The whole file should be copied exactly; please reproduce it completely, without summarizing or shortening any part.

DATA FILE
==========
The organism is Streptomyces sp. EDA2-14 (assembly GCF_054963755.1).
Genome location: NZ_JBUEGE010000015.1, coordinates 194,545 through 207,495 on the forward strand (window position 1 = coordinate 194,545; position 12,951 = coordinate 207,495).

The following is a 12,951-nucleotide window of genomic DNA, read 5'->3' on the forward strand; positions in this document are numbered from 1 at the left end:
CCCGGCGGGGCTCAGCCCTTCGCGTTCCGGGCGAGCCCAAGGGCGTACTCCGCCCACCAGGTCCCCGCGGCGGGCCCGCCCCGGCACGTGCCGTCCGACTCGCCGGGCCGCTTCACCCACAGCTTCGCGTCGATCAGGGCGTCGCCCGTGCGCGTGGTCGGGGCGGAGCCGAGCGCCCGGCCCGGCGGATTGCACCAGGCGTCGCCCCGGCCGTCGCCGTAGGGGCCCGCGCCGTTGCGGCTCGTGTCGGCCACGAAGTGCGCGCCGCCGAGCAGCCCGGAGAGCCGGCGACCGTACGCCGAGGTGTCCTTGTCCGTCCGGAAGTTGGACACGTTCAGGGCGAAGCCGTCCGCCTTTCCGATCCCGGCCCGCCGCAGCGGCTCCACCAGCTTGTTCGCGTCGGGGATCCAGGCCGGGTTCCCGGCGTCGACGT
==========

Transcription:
The organism is Streptomyces sp. EDA2-14 (assembly GCF_054963755.1).
Genome location: NZ_JBUEGE010000015.1, coordinates 194,545 through 207,495 on the forward strand (window position 1 = coordinate 194,545; position 12,951 = coordinate 207,495).

The following is a 12,951-nucleotide window of genomic DNA, read 5'->3' on the forward strand; positions in this document are numbered from 1 at the left end:
CCCGGCGGGGCTCAGCCCTTCGCGTTCCGGGCGAGCCCAAGGGCGTACTCCGCCCACCAGGTCCCCGCGGCGGGCCCGCCCCGGCACGTGCCGTCCGACTCGCCGGGCCGCTTCACCCACAGCTTCGCGTCGATCAGGGCGTCGCCCGTGCGCGTGGTCGGGGCGGAGCCGAGCGCCCGGCCCGGCGGATTGCACCAGGCGTCGCCCCGGCCGTCGCCGTAGGGGCCCGCGCCGTTGCGGCTCGTGTCGGCCACGAAGTGCGCGCCGCCGAGCAGCCCGGAGAGCCGGCGACCGTACGCCGAGGTGTCCTTGTCCGTCCGGAAGTTGGACACGTTCAGGGCGAAGCCGTCCGCCTTTCCGATCCCGGCCCGCCGCAGCGGCTCCACCAGCTTGTTCGCGTCGGGGATCCAGGCCGGGTTCCCGGCGTCGACGT